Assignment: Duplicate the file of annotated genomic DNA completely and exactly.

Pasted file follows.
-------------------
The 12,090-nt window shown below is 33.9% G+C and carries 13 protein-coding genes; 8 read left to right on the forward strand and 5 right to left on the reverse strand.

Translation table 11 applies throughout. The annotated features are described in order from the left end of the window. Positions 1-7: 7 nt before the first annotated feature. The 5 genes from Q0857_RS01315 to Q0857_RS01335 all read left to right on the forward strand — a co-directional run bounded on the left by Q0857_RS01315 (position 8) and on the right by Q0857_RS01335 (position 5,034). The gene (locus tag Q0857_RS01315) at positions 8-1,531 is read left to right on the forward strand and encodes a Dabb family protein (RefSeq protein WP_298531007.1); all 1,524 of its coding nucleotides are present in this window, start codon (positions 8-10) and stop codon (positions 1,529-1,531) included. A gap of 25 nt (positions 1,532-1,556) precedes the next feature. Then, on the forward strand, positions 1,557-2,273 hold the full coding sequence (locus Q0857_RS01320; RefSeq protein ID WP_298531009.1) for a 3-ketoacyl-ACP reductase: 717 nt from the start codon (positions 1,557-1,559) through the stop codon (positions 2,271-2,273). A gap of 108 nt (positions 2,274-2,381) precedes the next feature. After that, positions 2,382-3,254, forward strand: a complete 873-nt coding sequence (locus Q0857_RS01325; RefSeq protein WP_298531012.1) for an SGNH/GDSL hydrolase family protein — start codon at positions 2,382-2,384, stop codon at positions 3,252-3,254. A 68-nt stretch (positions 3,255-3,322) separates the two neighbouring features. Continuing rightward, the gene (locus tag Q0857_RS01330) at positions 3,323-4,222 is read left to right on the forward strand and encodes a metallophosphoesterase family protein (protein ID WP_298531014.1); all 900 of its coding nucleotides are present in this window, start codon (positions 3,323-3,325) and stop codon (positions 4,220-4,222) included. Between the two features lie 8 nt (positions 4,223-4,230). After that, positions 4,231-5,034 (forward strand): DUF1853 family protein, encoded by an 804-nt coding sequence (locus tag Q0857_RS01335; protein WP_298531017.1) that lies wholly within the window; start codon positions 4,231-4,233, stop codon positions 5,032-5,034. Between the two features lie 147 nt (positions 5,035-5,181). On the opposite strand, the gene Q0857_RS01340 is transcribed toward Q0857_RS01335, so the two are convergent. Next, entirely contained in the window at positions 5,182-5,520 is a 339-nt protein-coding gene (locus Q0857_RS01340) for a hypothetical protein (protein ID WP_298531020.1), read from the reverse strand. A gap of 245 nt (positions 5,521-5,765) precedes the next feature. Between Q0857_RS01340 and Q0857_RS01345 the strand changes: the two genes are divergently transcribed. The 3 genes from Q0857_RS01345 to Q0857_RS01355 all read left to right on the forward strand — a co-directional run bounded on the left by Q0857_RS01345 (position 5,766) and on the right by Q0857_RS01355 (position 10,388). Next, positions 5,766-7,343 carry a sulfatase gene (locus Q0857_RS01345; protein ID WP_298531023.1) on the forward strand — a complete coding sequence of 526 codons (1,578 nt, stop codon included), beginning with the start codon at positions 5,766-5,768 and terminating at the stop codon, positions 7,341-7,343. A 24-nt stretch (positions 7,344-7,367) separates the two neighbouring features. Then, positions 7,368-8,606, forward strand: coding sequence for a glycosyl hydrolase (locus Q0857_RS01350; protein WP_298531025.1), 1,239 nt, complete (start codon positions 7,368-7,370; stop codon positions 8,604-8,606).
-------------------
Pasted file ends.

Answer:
The 12,090-nt window shown below is 33.9% G+C and carries 13 protein-coding genes; 8 read left to right on the forward strand and 5 right to left on the reverse strand.

Translation table 11 applies throughout. The annotated features are described in order from the left end of the window. Positions 1-7: 7 nt before the first annotated feature. The 5 genes from Q0857_RS01315 to Q0857_RS01335 all read left to right on the forward strand — a co-directional run bounded on the left by Q0857_RS01315 (position 8) and on the right by Q0857_RS01335 (position 5,034). The gene (locus tag Q0857_RS01315) at positions 8-1,531 is read left to right on the forward strand and encodes a Dabb family protein (RefSeq protein WP_298531007.1); all 1,524 of its coding nucleotides are present in this window, start codon (positions 8-10) and stop codon (positions 1,529-1,531) included. A gap of 25 nt (positions 1,532-1,556) precedes the next feature. Then, on the forward strand, positions 1,557-2,273 hold the full coding sequence (locus Q0857_RS01320; RefSeq protein ID WP_298531009.1) for a 3-ketoacyl-ACP reductase: 717 nt from the start codon (positions 1,557-1,559) through the stop codon (positions 2,271-2,273). A gap of 108 nt (positions 2,274-2,381) precedes the next feature. After that, positions 2,382-3,254, forward strand: a complete 873-nt coding sequence (locus Q0857_RS01325; RefSeq protein WP_298531012.1) for an SGNH/GDSL hydrolase family protein — start codon at positions 2,382-2,384, stop codon at positions 3,252-3,254. A 68-nt stretch (positions 3,255-3,322) separates the two neighbouring features. Continuing rightward, the gene (locus tag Q0857_RS01330) at positions 3,323-4,222 is read left to right on the forward strand and encodes a metallophosphoesterase family protein (protein ID WP_298531014.1); all 900 of its coding nucleotides are present in this window, start codon (positions 3,323-3,325) and stop codon (positions 4,220-4,222) included. Between the two features lie 8 nt (positions 4,223-4,230). After that, positions 4,231-5,034 (forward strand): DUF1853 family protein, encoded by an 804-nt coding sequence (locus tag Q0857_RS01335; protein WP_298531017.1) that lies wholly within the window; start codon positions 4,231-4,233, stop codon positions 5,032-5,034. Between the two features lie 147 nt (positions 5,035-5,181). On the opposite strand, the gene Q0857_RS01340 is transcribed toward Q0857_RS01335, so the two are convergent. Next, entirely contained in the window at positions 5,182-5,520 is a 339-nt protein-coding gene (locus Q0857_RS01340) for a hypothetical protein (protein ID WP_298531020.1), read from the reverse strand. A gap of 245 nt (positions 5,521-5,765) precedes the next feature. Between Q0857_RS01340 and Q0857_RS01345 the strand changes: the two genes are divergently transcribed. The 3 genes from Q0857_RS01345 to Q0857_RS01355 all read left to right on the forward strand — a co-directional run bounded on the left by Q0857_RS01345 (position 5,766) and on the right by Q0857_RS01355 (position 10,388). Next, positions 5,766-7,343 carry a sulfatase gene (locus Q0857_RS01345; protein ID WP_298531023.1) on the forward strand — a complete coding sequence of 526 codons (1,578 nt, stop codon included), beginning with the start codon at positions 5,766-5,768 and terminating at the stop codon, positions 7,341-7,343. A 24-nt stretch (positions 7,344-7,367) separates the two neighbouring features. Then, positions 7,368-8,606, forward strand: coding sequence for a glycosyl hydrolase (locus Q0857_RS01350; protein WP_298531025.1), 1,239 nt, complete (start codon positions 7,368-7,370; stop codon positions 8,604-8,606).